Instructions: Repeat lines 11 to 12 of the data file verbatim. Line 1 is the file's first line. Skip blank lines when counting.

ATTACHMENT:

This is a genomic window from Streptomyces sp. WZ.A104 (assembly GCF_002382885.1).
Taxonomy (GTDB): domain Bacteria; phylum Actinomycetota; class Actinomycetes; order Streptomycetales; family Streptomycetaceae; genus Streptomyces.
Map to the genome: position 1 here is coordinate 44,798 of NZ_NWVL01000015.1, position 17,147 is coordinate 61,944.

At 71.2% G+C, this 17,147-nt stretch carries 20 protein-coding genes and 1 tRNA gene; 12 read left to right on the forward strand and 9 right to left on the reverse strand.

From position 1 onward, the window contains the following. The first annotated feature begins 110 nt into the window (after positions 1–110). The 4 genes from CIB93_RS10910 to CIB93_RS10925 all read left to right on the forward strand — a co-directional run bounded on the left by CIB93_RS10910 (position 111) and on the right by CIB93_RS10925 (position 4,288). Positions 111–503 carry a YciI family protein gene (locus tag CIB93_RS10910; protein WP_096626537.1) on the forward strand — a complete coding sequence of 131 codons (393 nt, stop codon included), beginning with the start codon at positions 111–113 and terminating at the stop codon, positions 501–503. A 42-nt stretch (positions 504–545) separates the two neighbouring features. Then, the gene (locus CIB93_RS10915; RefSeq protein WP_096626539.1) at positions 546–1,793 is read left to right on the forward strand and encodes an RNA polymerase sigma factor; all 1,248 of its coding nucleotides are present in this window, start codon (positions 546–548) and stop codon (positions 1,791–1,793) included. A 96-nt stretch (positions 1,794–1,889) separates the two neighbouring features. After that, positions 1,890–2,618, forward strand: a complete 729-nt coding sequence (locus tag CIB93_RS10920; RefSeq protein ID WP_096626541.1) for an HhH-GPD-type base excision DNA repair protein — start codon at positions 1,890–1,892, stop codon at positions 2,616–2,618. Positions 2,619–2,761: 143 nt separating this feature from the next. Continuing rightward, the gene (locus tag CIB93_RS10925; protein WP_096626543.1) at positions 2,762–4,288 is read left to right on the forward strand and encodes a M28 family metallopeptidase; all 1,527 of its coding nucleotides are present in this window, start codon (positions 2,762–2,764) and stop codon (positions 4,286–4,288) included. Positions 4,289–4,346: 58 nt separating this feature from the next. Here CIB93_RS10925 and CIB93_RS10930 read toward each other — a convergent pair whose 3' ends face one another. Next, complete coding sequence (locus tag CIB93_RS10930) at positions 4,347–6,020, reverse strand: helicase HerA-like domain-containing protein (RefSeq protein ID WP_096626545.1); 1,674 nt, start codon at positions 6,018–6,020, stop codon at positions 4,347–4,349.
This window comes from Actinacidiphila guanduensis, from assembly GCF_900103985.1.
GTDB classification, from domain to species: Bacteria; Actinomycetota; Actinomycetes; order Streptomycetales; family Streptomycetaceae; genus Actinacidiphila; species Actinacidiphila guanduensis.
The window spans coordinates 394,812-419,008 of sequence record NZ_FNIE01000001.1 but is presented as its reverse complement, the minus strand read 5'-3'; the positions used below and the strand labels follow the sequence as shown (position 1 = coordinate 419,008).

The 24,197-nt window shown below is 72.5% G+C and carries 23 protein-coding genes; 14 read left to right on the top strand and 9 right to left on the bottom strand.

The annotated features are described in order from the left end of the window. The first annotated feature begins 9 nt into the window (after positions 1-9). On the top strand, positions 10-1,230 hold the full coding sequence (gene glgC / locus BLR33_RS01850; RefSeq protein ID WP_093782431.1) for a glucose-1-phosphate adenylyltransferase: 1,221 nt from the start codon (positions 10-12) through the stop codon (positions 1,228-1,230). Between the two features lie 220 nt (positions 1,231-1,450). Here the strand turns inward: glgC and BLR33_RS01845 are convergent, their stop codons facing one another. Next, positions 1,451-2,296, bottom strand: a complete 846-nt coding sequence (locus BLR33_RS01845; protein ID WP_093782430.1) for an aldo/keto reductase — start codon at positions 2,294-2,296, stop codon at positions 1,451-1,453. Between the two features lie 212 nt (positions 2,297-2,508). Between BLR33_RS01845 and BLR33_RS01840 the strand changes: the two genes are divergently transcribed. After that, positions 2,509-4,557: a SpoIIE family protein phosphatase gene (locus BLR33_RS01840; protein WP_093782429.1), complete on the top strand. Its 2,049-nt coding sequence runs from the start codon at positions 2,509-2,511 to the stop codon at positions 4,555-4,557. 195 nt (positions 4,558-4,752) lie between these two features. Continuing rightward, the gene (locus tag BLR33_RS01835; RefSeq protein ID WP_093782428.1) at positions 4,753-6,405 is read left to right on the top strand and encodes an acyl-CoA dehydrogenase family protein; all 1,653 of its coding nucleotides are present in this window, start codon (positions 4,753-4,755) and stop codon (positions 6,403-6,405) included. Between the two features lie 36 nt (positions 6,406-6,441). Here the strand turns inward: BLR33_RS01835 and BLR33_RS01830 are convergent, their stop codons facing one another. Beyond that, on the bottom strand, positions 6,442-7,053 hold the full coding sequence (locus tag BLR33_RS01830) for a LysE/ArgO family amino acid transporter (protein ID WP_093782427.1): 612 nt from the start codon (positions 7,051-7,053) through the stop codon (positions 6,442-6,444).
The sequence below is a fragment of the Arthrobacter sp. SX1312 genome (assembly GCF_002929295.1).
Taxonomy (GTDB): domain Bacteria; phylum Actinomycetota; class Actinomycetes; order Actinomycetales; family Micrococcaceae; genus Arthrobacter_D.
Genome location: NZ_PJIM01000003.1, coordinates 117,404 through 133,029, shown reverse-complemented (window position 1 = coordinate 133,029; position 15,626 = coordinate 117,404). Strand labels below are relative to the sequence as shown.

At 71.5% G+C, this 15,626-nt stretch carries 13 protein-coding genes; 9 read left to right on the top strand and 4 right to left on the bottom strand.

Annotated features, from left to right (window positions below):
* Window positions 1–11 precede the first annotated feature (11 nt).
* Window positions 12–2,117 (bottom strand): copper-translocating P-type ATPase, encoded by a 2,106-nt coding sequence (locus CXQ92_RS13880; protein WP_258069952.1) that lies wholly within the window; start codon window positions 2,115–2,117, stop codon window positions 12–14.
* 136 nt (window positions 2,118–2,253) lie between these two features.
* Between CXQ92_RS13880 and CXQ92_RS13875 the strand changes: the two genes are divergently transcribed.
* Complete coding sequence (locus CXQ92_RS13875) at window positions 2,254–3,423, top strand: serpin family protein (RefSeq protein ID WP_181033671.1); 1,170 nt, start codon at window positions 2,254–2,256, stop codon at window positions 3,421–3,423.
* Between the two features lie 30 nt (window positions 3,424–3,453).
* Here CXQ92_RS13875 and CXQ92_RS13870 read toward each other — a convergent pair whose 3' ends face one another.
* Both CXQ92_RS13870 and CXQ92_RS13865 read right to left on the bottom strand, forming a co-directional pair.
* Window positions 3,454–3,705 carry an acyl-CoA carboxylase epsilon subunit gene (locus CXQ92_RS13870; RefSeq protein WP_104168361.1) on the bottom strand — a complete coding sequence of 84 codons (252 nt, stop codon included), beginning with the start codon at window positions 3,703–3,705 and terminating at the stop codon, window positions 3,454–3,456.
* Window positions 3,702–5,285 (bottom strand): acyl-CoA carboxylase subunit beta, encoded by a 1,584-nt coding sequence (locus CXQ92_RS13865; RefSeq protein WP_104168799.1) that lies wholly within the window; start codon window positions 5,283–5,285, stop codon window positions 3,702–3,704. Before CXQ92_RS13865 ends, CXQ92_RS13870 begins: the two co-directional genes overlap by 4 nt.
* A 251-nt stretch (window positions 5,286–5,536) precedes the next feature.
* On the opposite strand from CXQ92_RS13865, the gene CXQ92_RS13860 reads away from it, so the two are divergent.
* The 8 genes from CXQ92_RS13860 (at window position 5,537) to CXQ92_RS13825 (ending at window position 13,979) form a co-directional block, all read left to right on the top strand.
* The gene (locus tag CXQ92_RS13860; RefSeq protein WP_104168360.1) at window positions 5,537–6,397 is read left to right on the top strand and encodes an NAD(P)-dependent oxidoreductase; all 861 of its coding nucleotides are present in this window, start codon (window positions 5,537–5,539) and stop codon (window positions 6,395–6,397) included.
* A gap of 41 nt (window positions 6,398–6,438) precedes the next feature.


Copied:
The sequence below is a fragment of the Arthrobacter sp. SX1312 genome (assembly GCF_002929295.1).
Taxonomy (GTDB): domain Bacteria; phylum Actinomycetota; class Actinomycetes; order Actinomycetales; family Micrococcaceae; genus Arthrobacter_D.